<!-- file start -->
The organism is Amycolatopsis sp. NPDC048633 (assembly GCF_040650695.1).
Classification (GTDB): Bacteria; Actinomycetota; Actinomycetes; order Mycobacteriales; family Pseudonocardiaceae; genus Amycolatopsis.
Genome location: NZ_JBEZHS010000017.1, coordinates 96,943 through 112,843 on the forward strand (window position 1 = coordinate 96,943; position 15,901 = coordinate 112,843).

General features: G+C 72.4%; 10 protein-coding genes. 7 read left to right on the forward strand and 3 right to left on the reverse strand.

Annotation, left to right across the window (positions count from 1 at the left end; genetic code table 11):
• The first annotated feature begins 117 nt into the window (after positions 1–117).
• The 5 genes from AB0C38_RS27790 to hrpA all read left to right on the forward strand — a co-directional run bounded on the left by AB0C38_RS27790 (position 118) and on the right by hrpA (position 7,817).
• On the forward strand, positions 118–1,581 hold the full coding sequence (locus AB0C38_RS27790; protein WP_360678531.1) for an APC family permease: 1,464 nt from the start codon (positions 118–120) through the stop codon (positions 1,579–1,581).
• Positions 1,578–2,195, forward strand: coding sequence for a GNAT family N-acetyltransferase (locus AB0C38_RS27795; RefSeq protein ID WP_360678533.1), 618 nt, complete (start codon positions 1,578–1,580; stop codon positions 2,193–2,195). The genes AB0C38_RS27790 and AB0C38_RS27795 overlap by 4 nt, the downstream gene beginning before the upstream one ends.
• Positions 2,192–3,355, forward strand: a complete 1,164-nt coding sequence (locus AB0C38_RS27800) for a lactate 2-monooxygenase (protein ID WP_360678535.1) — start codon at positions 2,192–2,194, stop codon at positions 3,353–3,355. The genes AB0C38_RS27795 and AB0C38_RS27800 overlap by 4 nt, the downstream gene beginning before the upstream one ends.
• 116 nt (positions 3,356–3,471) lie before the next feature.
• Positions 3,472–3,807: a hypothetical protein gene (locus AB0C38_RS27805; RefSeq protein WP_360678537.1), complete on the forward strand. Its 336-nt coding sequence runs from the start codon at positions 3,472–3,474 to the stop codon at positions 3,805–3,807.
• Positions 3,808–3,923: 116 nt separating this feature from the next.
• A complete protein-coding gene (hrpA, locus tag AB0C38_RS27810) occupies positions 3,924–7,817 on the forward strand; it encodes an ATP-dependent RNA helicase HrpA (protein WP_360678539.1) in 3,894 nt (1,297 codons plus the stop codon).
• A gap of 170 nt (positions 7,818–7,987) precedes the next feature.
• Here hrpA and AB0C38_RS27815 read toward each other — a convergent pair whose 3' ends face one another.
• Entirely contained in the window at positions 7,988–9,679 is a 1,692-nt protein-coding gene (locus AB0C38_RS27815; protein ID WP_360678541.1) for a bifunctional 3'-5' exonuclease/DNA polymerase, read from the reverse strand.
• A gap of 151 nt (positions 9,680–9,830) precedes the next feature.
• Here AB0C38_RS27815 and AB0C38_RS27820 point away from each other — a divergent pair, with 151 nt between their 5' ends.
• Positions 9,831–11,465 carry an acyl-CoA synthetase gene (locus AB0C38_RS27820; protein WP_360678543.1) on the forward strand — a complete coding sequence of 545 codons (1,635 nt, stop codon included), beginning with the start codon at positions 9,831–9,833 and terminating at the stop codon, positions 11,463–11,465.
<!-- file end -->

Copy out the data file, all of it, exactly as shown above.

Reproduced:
The organism is Amycolatopsis sp. NPDC048633 (assembly GCF_040650695.1).
Classification (GTDB): Bacteria; Actinomycetota; Actinomycetes; order Mycobacteriales; family Pseudonocardiaceae; genus Amycolatopsis.
Genome location: NZ_JBEZHS010000017.1, coordinates 96,943 through 112,843 on the forward strand (window position 1 = coordinate 96,943; position 15,901 = coordinate 112,843).

General features: G+C 72.4%; 10 protein-coding genes. 7 read left to right on the forward strand and 3 right to left on the reverse strand.

Annotation, left to right across the window (positions count from 1 at the left end; genetic code table 11):
• The first annotated feature begins 117 nt into the window (after positions 1–117).
• The 5 genes from AB0C38_RS27790 to hrpA all read left to right on the forward strand — a co-directional run bounded on the left by AB0C38_RS27790 (position 118) and on the right by hrpA (position 7,817).
• On the forward strand, positions 118–1,581 hold the full coding sequence (locus AB0C38_RS27790; protein WP_360678531.1) for an APC family permease: 1,464 nt from the start codon (positions 118–120) through the stop codon (positions 1,579–1,581).
• Positions 1,578–2,195, forward strand: coding sequence for a GNAT family N-acetyltransferase (locus AB0C38_RS27795; RefSeq protein ID WP_360678533.1), 618 nt, complete (start codon positions 1,578–1,580; stop codon positions 2,193–2,195). The genes AB0C38_RS27790 and AB0C38_RS27795 overlap by 4 nt, the downstream gene beginning before the upstream one ends.
• Positions 2,192–3,355, forward strand: a complete 1,164-nt coding sequence (locus AB0C38_RS27800) for a lactate 2-monooxygenase (protein ID WP_360678535.1) — start codon at positions 2,192–2,194, stop codon at positions 3,353–3,355. The genes AB0C38_RS27795 and AB0C38_RS27800 overlap by 4 nt, the downstream gene beginning before the upstream one ends.
• 116 nt (positions 3,356–3,471) lie before the next feature.
• Positions 3,472–3,807: a hypothetical protein gene (locus AB0C38_RS27805; RefSeq protein WP_360678537.1), complete on the forward strand. Its 336-nt coding sequence runs from the start codon at positions 3,472–3,474 to the stop codon at positions 3,805–3,807.
• Positions 3,808–3,923: 116 nt separating this feature from the next.
• A complete protein-coding gene (hrpA, locus tag AB0C38_RS27810) occupies positions 3,924–7,817 on the forward strand; it encodes an ATP-dependent RNA helicase HrpA (protein WP_360678539.1) in 3,894 nt (1,297 codons plus the stop codon).
• A gap of 170 nt (positions 7,818–7,987) precedes the next feature.
• Here hrpA and AB0C38_RS27815 read toward each other — a convergent pair whose 3' ends face one another.
• Entirely contained in the window at positions 7,988–9,679 is a 1,692-nt protein-coding gene (locus AB0C38_RS27815; protein ID WP_360678541.1) for a bifunctional 3'-5' exonuclease/DNA polymerase, read from the reverse strand.
• A gap of 151 nt (positions 9,680–9,830) precedes the next feature.
• Here AB0C38_RS27815 and AB0C38_RS27820 point away from each other — a divergent pair, with 151 nt between their 5' ends.
• Positions 9,831–11,465 carry an acyl-CoA synthetase gene (locus AB0C38_RS27820; protein WP_360678543.1) on the forward strand — a complete coding sequence of 545 codons (1,635 nt, stop codon included), beginning with the start codon at positions 9,831–9,833 and terminating at the stop codon, positions 11,463–11,465.